alternatives to the use of physical or deadly force so deadly force is used only as a last resort;
mental health policing, including bias and stigma; and
using public service, including rendering of first aid.
The initial violence deescalation training must educate officers on the good faith standard for use of deadly force established by this act and how that standard advances violence deescalation goals.
The CJTC may provide trainings on its own or partner with other agencies to provide training.
Duty to Render First Aid. It is the policy of the state of Washington that all law enforcement personnel must render first aid.
Within one year of the effective date of the act, the CJTC, in consultation with relevant agencies, must develop guidelines for implementing the duty to render first aid. The guidelines must:
adopt first aid training requirements;
assist agencies and law enforcement officers in balancing competing public health and safety duties; and
establish that law enforcement officers have a paramount duty to preserve the life of persons law enforcement officers come into contact with.
Good Faith Standard for the Use of Deadly Force. In order for the use of deadly force by a law enforcement officer to be justifiable, the officer must meet the good faith standard. A law enforcement officer will not be held criminally liable for the use of deadly force if the officer meets both an objective and subjective good faith test.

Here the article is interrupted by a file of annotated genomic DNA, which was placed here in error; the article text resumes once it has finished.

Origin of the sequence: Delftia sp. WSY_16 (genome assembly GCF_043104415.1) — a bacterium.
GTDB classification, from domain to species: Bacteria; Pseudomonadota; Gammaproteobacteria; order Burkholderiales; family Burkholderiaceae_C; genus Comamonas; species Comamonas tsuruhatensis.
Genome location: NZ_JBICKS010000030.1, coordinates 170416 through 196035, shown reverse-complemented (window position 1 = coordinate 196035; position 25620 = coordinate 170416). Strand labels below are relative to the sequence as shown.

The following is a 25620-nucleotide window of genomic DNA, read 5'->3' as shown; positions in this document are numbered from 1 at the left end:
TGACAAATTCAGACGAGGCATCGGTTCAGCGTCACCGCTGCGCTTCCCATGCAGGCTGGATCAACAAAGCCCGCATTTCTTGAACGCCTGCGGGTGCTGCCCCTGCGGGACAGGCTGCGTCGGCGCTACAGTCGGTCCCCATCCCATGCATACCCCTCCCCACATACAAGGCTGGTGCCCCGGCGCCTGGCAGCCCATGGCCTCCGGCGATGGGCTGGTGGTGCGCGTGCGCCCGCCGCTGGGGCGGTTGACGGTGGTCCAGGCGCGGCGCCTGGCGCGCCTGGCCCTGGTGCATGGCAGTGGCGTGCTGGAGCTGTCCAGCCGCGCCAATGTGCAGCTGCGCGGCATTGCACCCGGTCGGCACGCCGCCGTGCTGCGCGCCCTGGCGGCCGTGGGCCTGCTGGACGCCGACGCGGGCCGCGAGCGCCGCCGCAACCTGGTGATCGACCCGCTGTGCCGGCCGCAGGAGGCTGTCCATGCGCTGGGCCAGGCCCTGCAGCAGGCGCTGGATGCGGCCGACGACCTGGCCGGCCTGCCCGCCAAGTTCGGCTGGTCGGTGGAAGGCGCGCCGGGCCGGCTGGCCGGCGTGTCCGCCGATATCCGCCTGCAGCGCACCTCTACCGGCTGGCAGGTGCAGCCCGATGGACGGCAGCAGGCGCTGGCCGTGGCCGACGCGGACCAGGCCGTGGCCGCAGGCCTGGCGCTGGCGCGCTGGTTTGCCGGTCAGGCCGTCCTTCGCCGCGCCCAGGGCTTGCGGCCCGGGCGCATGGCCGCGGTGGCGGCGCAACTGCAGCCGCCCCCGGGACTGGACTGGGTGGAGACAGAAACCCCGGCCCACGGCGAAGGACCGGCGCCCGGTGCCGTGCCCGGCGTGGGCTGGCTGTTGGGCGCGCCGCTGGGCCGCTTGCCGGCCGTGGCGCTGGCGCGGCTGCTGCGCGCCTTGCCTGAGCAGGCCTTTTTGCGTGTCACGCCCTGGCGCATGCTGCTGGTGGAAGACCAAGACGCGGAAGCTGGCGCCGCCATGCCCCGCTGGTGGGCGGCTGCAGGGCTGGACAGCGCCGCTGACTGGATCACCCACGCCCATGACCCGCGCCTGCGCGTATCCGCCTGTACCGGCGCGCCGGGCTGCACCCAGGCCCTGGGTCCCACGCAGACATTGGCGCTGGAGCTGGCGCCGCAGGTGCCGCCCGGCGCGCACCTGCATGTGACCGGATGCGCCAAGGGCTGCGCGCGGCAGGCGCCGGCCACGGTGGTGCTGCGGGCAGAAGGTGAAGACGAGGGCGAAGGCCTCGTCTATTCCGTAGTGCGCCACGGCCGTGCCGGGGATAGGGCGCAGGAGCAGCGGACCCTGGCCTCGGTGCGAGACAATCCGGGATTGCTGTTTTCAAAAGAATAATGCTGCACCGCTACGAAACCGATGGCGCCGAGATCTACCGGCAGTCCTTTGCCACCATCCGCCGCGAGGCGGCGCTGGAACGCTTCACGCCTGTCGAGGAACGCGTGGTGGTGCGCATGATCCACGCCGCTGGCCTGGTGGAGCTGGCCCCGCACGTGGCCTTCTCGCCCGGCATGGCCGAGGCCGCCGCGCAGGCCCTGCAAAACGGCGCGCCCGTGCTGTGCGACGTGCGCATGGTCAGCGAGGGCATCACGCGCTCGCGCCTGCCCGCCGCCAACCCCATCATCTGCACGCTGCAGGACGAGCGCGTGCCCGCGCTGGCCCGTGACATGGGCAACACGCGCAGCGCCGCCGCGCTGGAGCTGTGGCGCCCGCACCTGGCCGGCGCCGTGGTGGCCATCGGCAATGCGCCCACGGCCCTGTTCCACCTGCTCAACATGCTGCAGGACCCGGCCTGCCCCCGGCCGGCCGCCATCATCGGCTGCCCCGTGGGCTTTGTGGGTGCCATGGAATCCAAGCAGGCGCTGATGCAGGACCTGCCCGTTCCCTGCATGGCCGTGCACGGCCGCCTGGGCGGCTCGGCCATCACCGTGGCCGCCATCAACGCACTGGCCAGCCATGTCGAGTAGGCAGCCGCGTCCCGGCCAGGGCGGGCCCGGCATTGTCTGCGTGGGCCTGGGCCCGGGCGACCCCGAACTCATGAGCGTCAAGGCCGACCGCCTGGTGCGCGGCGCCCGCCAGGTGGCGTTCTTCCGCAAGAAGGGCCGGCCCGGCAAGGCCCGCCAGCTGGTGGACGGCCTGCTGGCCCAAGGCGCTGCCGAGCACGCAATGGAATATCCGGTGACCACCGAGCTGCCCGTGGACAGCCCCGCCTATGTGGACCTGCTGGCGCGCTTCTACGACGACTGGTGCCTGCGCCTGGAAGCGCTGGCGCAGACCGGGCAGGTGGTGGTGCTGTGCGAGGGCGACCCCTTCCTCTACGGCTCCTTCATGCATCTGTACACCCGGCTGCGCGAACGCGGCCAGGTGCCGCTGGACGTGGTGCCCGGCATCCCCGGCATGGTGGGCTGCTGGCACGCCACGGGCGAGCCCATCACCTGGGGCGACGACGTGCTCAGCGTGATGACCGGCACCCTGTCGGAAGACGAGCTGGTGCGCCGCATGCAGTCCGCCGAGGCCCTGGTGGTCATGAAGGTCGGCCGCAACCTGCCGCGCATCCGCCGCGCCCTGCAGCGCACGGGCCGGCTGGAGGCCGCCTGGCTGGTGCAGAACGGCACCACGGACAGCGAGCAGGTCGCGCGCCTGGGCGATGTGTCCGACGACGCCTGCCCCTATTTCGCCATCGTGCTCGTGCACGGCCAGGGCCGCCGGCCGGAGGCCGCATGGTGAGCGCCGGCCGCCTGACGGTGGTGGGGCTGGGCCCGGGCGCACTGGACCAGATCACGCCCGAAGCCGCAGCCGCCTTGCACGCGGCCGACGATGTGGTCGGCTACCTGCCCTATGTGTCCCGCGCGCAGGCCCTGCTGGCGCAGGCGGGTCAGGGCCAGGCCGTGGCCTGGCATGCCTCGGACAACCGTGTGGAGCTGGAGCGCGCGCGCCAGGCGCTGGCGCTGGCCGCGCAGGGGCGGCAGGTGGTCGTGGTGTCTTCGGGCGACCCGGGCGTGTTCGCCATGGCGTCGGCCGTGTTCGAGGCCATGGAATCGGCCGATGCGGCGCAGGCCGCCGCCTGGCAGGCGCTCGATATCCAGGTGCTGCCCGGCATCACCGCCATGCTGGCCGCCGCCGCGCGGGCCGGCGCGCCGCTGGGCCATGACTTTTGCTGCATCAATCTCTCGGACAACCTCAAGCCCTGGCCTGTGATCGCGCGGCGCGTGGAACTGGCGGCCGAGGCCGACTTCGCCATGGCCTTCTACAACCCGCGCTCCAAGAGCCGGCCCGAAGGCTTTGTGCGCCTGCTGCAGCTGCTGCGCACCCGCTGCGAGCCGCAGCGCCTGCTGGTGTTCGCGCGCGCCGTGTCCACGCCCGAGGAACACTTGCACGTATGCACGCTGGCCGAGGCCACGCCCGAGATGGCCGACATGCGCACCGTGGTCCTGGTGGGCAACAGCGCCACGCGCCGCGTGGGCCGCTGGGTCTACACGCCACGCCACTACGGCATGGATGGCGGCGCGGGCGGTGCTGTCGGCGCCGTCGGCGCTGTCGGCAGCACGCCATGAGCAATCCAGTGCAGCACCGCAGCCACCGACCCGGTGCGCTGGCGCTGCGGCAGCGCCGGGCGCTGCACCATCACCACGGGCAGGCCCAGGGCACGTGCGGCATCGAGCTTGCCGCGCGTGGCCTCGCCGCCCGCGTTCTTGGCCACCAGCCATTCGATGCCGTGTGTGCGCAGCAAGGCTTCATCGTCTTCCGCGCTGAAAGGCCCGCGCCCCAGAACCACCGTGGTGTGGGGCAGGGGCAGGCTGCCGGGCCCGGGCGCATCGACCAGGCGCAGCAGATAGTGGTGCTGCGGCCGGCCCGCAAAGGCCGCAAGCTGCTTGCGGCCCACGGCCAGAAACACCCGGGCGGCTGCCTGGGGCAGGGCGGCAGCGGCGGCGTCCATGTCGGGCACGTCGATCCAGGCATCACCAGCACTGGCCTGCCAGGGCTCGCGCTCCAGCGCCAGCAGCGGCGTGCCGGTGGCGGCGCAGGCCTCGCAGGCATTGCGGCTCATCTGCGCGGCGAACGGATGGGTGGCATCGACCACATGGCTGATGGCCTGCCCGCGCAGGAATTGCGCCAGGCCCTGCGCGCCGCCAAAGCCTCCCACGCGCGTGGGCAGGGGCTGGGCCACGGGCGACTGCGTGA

The objective test is met if a reasonable officer, in light of all the facts and circumstances known to the officer at the time, would have believed that the use of deadly force was necessary to prevent death or serious physical harm to the officer or another individual.
The subjective test is met if the officer intended to use deadly force for a lawful purpose and sincerely and in good faith believed that the use of deadly force was warranted in the circumstance.
Where the use of deadly force results in death, substantial bodily harm, or great bodily harm, an independent investigation must be completed to inform the determination of whether the use of deadly force met the objective good faith test and satisfied other applicable laws and policies. The investigation must be carried out completely independent of the agency whose officer was involved in the use of deadly force.
The CJTC must adopt rules necessary to carry out this act within one year of the effective date. In adopting rules, the CJTC must seek input from relevant stakeholders and shall consider the use of negotiated rulemaking.
Fiscal Note: Partial available.
Creates Committee/Commission/Task Force that includes Legislative members: No.